Though the coronavirus pandemic has hit many businesses hard, Peru’s local bike shop is thriving as residents look to get outside with families as they also maintain their distance from others.

“It really went crazy selling stuff … probably a month ago,” Mike Inglehearn, owner of Breakaway Bike and Fitness in downtown Peru, told the Tribune on Tuesday.

Inglehearn had just finished up helping one couple as two employees worked on bikes behind the counter.

The COVID-19 outbreak has kept everyone in the shop busy. Customers have come in interested in buying new bikes or just getting an older bike dusted off and tuned up.

“A little of everything,” Inglehearn said.

So much so that the problem he faces now will be getting his hands on the most popular models to sell.

Though he still has bikes, he said that some of the ones he is sold out of won’t be back in stock until late summer.

And judging by the calls he is getting from markets outside of his, he is not the only one with that problem.

“We have people calling from Fort Wayne, Kokomo,” he said.

Inglehearn’s shop is experiencing what many around the country are seeing right now.

Brian Morris, a bike shop owner in Arizona told The Associated Press recently that he initially worried he was going to have to shut his business down for a while as stay-at-home orders went into effect, but the executive order from the governor there allowed him to stay open.

“We’ve seen a huge spike in sales across the board, from beach cruisers all the way up to high-end mountain bikes, road bikes,” Morris said. “A lot of tubes, tires tools as a lot of people are learning to do home repairs with a lot of shops being overloaded in service. We have seen a major spike and had a hard time keeping up with the demand at times.”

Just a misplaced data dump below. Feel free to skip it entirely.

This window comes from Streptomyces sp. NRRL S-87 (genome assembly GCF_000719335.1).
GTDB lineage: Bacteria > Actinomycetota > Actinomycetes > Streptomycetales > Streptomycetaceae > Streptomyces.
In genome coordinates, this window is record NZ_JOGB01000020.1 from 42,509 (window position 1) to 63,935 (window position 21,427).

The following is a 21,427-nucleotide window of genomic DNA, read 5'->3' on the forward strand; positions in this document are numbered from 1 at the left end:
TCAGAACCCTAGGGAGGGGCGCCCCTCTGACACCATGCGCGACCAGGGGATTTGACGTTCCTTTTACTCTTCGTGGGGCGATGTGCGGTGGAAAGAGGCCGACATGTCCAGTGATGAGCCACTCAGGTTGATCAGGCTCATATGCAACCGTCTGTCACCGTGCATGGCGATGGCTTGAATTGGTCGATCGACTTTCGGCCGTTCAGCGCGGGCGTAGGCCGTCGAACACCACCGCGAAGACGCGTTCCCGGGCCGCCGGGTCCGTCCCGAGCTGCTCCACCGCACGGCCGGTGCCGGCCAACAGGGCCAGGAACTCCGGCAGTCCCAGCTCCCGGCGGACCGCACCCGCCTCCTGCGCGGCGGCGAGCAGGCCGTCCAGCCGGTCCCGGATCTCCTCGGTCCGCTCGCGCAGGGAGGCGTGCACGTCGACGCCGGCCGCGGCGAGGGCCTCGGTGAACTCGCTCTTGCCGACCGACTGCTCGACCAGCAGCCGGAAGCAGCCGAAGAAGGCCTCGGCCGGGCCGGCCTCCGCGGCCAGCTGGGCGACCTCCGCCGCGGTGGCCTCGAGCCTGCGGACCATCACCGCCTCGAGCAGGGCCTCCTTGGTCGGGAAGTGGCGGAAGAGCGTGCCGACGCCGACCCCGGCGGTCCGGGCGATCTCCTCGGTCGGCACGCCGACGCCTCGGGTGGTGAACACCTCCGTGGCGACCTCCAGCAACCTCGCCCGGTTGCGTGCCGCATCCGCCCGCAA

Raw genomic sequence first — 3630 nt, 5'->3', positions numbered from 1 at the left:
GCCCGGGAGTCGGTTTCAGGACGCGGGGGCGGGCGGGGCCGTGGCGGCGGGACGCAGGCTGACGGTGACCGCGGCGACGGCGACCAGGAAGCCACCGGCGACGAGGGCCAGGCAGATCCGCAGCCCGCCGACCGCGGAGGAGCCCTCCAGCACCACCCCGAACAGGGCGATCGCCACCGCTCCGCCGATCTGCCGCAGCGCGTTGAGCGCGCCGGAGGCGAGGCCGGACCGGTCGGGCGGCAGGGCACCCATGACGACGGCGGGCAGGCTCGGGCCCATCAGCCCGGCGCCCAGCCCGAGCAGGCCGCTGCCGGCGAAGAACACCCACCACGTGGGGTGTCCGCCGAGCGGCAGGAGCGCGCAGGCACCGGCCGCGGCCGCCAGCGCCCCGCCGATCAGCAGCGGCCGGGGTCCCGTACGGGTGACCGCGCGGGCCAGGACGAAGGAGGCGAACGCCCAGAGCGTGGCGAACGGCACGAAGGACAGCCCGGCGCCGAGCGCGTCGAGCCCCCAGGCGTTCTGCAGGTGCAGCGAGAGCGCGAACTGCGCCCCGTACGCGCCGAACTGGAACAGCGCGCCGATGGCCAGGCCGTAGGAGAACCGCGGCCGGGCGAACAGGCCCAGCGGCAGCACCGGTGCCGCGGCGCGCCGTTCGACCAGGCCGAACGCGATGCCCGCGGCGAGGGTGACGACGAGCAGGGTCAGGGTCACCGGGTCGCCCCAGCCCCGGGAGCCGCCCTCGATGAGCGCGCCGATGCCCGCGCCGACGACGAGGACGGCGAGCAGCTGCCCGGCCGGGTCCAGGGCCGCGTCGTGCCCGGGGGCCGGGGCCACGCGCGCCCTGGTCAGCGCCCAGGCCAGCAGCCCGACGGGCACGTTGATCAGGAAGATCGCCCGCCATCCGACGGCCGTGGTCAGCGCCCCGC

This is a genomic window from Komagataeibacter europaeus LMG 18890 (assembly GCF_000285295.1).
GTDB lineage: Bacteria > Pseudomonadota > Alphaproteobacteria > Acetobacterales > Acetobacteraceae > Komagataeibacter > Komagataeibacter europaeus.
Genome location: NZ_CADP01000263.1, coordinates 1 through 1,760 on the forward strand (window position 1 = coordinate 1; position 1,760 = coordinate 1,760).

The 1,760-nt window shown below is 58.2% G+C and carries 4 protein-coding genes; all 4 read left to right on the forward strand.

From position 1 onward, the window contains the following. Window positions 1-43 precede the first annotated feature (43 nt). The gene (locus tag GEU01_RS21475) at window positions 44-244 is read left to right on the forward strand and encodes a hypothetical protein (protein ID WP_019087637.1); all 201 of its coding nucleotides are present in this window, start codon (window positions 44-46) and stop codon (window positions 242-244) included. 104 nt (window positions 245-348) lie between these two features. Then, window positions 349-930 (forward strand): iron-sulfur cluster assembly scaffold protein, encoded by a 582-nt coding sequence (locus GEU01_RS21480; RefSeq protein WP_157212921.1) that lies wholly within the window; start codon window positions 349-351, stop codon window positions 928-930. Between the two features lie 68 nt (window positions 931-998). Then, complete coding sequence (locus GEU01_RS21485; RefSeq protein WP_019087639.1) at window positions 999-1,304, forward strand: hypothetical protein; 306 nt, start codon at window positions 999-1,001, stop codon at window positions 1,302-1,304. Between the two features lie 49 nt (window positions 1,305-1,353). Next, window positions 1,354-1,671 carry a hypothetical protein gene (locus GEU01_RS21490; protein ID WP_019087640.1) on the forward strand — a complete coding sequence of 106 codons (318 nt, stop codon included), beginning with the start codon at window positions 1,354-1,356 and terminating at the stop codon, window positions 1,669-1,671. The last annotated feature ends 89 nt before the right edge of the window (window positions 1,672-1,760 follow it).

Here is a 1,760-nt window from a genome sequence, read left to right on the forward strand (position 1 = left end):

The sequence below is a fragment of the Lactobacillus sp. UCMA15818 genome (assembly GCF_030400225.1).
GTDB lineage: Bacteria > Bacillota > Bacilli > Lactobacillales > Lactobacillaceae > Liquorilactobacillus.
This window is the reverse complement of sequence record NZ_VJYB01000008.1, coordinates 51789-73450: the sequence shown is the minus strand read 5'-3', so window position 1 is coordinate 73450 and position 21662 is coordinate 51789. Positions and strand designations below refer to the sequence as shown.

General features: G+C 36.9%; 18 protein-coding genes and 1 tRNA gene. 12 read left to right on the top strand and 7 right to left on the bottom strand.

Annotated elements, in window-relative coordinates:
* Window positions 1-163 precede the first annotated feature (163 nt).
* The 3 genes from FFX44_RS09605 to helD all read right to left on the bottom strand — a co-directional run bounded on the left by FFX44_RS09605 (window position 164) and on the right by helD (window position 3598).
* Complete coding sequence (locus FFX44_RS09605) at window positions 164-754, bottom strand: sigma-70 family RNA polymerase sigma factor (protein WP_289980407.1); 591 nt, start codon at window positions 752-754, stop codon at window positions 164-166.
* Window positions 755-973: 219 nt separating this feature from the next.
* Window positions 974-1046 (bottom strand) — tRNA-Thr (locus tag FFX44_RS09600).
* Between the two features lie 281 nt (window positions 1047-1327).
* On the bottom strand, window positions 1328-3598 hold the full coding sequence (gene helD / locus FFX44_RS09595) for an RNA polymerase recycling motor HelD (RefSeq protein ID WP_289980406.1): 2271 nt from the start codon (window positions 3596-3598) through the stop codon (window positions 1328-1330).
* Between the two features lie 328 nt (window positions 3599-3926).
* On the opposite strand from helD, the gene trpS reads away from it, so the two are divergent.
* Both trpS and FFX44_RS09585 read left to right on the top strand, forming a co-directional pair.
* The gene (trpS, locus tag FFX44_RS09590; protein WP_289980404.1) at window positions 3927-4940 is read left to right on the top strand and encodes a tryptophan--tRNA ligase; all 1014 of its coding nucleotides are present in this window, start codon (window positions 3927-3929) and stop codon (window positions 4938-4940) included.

The same has been true in California, according to another AP story.

“We have a three-day sale once a year literally called ‘the madness sale.’ This just feels like two straight months of madness sales,” said Dale Ollison, a bike mechanic at Hank and Frank Bicycles, an Oakland, California, shop that is selling online and doing curbside pick-ups.

Oakland was the first California city to launch a “slow streets” program in April and has closed 20 miles (32 kilometers) of city streets to cars to create a safer outdoor space for pedestrians and cyclists. San Francisco soon followed, closing sections of twelve streets in a city that already has a robust network of bike lanes.

The San Francisco Bicycle Coalition, an advocacy and education group, has seen demand for its classes on city biking – now online – jump from 30 participants to more than 100, Executive Director Brian Wiedenmeier said.

“A lot of folks are dusting off their bikes to get themselves and their families a bit of fresh air during all of this,” he said. “It’s the perfect tool for this time.”

Locally, Inglehearn said he is seeing much the same thing.

People, he said, first seemed to react to stay-at-home guidance from the state as a directive to stay in their homes or at least on their property. But as officials started in with the message that it was indeed OK to enjoy outdoor recreation, Inglehearn said people seemed to start to look to bikes as a way to not only get outside but to spend time with their family .

That was helped along by stimulus checks from the federal government and the presence of the area’s Nickel Plate Trail.

“The average rider is riding the trail,” he said.

This story contains reporting and writing from Associated Press writers John Marshall and Olga R. Rodriguez.